Geographically-speaking, Canada is the second-largest country in the world by total area, after Russia. But its overall population is just a little less than the state of California, which has historically meant, among other things, that its musicians were fighting a losing battle when it came to radio airplay against the powerhouses of the U.S. and the U.K. Radio stations across Canada played the Beatles and the Beach Boys and had little room on their playlists for local bands trying to break out. So in 1968, the so-called “Canadian Content” law was enacted, which (at that time) required every radio station to dedicate 25 percent of each broadcast hour to Canadian content. “Content” had a broad definition—the law considered a song that was composed in whole or in part by a Canadian, or that was recorded in a Canadian studio or was produced by a Canadian citizen, to fit the bill.
One band that benefited from the new law was Chad Allen and the Expressions, a Manitoba-based group that had been pounding the pavement since 1962. In 1965 they recorded a cover version of “Shakin’ All Over” under the pseudonym “Guess Who?” in hopes that the mysterious name would coax DJs to play the song and invite listeners to identify the band. Instead, the song became a Canadian Number One with the artist listed as “The Guess Who.” The band officially changed their name and, thanks to CanCon, received their first significant North American airplay in 1970 with “American Woman.”
The now-classic guitar riff that opens the song came about strictly by accident; the band was playing at a curling rink in Kitchener, Ontario, in 1970 when Randy Bachman broke a guitar string. He didn’t have a spare guitar, so he knelt in front of the piano trying to subtly play keys and tune the lower strings of his guitar. As he played a repeating riff on the lowest two strings, the audience ceased chattering and began to pay attention. The drummer and bass guitarist joined in the impromptu jam and then Bachman called out to vocalist Burton Cummings, “Sing something!” Cummings sat down at the piano, joined in the abbreviated melody, and for whatever reason started singing “American woman, stay away from me….”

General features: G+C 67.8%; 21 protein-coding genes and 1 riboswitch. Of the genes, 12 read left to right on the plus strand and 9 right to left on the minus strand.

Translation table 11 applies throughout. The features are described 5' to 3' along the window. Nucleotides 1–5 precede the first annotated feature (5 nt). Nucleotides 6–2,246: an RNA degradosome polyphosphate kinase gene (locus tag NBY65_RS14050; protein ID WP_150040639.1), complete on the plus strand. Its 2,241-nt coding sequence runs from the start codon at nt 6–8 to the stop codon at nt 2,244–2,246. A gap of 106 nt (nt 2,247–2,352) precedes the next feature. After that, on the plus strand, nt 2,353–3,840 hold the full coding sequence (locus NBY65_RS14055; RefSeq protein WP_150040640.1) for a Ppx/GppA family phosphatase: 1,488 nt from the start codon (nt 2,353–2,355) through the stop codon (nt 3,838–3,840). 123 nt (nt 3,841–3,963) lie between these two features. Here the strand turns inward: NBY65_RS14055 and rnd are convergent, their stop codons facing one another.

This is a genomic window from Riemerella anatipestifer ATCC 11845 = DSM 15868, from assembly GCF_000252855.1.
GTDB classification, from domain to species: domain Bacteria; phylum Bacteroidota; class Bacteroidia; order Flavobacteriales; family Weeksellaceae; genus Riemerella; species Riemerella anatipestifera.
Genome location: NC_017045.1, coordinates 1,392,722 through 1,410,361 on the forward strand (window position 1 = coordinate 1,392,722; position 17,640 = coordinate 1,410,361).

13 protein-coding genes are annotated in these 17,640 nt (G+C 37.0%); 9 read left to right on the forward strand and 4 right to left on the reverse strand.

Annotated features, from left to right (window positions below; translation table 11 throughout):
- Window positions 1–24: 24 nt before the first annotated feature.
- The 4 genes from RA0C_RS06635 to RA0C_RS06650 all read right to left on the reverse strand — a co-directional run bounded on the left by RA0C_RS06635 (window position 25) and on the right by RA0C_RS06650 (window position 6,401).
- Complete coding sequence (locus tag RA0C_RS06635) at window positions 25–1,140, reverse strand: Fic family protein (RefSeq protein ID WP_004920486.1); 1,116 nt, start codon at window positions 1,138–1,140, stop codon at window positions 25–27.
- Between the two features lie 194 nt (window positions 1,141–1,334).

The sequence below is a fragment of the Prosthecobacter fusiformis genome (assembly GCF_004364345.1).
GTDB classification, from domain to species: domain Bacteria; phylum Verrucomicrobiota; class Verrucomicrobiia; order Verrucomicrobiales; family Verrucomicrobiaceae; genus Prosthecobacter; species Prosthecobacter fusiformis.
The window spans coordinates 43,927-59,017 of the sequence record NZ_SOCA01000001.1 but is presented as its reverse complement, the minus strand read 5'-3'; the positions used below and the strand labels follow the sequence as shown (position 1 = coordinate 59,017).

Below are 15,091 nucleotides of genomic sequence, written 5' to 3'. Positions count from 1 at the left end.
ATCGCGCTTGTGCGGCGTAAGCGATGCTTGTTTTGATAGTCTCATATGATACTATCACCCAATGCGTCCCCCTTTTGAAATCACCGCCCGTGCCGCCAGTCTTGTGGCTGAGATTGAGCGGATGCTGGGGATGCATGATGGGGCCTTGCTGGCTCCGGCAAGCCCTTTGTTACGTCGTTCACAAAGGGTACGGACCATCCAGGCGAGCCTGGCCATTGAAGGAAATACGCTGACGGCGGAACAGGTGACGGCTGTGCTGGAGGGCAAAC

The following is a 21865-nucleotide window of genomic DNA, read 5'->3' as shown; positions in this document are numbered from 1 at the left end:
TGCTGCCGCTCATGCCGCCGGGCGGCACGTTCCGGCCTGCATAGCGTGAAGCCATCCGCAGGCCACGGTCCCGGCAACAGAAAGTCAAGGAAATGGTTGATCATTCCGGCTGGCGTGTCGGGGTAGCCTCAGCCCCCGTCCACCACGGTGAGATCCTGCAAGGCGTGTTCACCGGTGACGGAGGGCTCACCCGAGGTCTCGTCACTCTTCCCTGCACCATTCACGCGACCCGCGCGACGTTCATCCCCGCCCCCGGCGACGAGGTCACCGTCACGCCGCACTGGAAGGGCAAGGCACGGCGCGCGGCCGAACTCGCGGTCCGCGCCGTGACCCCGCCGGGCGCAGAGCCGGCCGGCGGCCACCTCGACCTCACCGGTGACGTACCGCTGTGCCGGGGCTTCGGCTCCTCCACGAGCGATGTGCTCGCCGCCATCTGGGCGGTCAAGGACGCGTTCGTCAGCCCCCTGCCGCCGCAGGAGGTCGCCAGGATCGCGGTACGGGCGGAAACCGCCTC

Two weeks later, the group had completed the tune and recorded it. It went to Number One both in Canada and the U.S. At the time, the band was ambivalent about the song’s success, feeling that if it was a law that it had to be played, well, would the single have sold so well on its own merit? Some 30-plus years later, both Cummings and Bachman have acknowledged that still hearing “American Woman,” “No Sugar Tonight,” “These Eyes,” and other songs in their catalog in regular rotation on classic rock stations around the world assures them that their music does indeed have staying power.